But what also impressed with Bonham, explains the video, is that he wasn’t just doing this in a vacuum on his own. It was the way he integrated this unusual drumming technique with the other band members’ instruments. So, playing along with Jimmy Page’s guitar riffs for instance, which ultimately helped tighten and heighten the band’s sound, helping them gel.
It all adds up to a fascinating—and quite technical—look at a fascinating drummer. A drummer that Rolling Stone named as the greatest of all time in their list of the top 100.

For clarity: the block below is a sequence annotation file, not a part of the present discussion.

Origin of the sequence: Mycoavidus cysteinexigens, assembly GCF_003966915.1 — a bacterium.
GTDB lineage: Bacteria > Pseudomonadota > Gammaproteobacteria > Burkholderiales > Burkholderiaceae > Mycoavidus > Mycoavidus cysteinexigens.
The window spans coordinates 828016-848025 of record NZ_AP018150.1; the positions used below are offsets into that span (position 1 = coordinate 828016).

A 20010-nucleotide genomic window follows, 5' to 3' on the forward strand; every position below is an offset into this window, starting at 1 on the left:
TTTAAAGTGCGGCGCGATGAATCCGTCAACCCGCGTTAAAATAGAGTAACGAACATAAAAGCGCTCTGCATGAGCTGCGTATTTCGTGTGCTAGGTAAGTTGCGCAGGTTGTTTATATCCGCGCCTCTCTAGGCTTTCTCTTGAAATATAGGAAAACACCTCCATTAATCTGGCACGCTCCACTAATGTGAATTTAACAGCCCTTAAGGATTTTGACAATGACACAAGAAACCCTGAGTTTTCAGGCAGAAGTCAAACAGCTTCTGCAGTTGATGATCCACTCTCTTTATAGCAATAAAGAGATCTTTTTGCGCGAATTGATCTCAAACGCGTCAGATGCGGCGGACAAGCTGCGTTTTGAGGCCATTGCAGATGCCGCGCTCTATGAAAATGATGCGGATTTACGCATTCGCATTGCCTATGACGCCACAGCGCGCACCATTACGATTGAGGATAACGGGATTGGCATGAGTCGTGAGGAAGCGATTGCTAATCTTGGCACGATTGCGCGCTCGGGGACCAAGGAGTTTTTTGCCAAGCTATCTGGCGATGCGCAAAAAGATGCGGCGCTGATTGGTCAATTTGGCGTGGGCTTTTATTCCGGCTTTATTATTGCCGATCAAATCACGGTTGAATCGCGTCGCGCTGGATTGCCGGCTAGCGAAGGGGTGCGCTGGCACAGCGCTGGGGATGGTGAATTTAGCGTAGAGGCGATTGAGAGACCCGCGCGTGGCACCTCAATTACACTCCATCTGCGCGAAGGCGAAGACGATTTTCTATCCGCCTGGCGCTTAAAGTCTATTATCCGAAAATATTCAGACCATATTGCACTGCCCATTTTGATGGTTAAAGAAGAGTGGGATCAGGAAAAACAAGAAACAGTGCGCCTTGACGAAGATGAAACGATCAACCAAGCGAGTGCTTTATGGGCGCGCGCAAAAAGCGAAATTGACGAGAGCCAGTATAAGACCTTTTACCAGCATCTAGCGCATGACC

Writing about Bonzo they said, “On the very first cut of the very first Led Zeppelin LP, John Bonham changed rock drumming forever. Years later, Jimmy Page was still amused by the disorienting impact that ‘Good Times Bad Times,’ with its jaw-dropping bass-drum hiccups, had on listeners: ‘Everyone was laying bets that Bonzo was using two bass drums, but he only had one.’ Heavy, lively, virtuosic and deliberate, that performance laid out the terrain Bonham's artful clobbering would conquer before his untimely death in 1980. At his most brutally paleolithic he never bludgeoned dully, at his most rhythmically dumbfounding he never stooped to unnecessary wankery, and every night on tour he dodged both pitfalls with his glorious stampede through ‘Moby Dick.’”
Check out the video below and you can check out more videos from Polyphonic at their YouTube channel here.